The remains of Daorson, the ancient capital of the Illyrian tribe called Daorsi, are located in Bosnia and Herzegovina, near the city of Stolac, precisely at Ošanjići.
The Daorsi settled and lived in the Neretva River between 300 BC and 50 BCE, and left this cyclopean wall which is incredibly similar to the many that can be found throughout the Mediterranean Area.
They also left a wide variety of artifacts and pottery, like amphorae, ceramic fragments, and a bronze helmet adorned with figures of the Greek gods, as well as granite sculptures of Cadmus and Harmonia.
From the bas reliefs on the remains, it’s clear how this tribe used the same iconography and had the same traditions that can be found throughout the ancient world and cultures, displaying common sacred symbols such as the snake and the eagle’s wings.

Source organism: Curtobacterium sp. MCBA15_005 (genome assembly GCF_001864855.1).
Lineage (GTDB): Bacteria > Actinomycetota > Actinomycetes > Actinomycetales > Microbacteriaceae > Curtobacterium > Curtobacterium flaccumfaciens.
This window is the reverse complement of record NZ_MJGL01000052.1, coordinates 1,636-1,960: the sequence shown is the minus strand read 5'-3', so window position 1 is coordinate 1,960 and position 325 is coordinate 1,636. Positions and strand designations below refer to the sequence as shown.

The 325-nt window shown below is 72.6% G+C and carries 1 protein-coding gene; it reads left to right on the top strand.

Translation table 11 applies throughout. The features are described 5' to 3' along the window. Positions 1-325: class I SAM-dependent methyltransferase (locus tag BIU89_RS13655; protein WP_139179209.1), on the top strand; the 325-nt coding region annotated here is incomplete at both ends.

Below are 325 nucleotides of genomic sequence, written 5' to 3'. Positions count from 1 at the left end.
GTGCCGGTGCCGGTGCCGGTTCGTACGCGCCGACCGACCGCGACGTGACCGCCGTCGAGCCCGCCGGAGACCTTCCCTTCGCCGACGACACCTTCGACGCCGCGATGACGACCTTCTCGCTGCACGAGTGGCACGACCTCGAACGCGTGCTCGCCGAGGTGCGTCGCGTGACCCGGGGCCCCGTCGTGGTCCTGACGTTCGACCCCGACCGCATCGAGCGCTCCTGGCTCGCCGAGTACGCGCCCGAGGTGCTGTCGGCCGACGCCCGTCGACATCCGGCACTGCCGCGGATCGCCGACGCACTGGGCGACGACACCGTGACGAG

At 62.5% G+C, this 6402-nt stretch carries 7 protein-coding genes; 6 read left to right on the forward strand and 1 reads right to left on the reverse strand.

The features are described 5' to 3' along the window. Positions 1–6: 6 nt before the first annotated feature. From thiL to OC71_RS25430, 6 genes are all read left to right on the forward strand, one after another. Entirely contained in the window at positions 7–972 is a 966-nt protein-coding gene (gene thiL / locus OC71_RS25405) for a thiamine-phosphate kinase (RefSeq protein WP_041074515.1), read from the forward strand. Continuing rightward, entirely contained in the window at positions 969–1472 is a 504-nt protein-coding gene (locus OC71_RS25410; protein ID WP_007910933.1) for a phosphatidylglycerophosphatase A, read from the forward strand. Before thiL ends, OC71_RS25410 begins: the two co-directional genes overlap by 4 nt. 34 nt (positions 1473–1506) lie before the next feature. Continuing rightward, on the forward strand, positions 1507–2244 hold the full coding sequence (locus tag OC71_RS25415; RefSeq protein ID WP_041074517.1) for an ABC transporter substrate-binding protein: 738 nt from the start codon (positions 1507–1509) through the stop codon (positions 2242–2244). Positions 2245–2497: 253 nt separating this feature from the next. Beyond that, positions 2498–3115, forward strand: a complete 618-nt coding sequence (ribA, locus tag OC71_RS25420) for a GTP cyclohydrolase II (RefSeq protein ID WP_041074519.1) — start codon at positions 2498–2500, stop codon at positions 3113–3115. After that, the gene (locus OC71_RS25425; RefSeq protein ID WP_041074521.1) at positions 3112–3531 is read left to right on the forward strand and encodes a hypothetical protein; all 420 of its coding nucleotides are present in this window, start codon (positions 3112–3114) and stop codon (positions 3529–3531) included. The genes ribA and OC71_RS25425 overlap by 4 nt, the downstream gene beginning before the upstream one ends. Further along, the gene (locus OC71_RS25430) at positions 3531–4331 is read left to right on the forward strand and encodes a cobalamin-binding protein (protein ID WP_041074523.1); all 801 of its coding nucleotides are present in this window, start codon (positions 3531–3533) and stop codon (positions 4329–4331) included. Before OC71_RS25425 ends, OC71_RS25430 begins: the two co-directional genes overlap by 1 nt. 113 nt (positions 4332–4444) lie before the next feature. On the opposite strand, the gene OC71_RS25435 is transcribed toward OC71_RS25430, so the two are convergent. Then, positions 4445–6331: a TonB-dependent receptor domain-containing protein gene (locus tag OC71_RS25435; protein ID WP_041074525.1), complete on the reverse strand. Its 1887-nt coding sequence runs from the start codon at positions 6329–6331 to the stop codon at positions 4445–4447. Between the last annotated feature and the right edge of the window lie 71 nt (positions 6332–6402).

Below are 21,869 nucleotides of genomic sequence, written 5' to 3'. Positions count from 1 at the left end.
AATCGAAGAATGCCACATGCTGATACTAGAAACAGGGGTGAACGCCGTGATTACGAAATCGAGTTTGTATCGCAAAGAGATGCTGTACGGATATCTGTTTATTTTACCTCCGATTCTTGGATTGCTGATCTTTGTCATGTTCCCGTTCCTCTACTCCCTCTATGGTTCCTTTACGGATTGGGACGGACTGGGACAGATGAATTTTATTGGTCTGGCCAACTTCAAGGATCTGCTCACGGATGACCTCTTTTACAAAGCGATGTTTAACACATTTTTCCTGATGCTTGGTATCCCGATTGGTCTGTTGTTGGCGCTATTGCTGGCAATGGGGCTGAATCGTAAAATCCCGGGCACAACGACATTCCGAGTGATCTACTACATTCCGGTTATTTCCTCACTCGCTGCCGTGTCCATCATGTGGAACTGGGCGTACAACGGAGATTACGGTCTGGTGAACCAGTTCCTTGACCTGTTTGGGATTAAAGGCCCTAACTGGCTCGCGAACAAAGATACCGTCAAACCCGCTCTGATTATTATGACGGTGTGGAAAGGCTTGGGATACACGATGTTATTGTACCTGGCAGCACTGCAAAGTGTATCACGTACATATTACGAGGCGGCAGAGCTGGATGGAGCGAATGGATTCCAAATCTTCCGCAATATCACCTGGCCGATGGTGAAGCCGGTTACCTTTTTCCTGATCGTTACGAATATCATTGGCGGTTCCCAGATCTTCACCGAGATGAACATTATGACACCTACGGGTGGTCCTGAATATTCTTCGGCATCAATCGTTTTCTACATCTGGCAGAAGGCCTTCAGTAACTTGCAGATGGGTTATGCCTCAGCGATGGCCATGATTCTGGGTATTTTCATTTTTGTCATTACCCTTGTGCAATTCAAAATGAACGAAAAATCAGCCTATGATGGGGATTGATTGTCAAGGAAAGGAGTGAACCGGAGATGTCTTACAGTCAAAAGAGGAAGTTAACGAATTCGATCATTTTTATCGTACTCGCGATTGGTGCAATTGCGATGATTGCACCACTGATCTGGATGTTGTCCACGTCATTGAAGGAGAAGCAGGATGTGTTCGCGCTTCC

The cyclopean walls are similar to those in Mycenae, Greece, and served as a protection for the citadel or acropolis, that would have housed public, administrative, and religious buildings.
Besides the megalithic wall, no other structure was found at the site.
The megalithic wall was 65 meters long, 4.2 meters wide, and with a height ranging from 4.5 to 7.5 meters, with towers on the sides.
It is among the very few megalithic ruins of the Balkan area, and its attribution to the Daorsi can’t be confirmed.
As a matter of fact, Bosnia was inhabited by an organized civilization much earlier than the Illyrians, the Vinca culture.
They might be one of the oldest civilizations ever discovered, and their remains are quite enigmatic, as they left statues and symbols showing iconographies that are similar to those of ancient Mesopotamia, as well as a similar writing system.
This led researchers to speculations on a possible interaction between the two areas in remote times.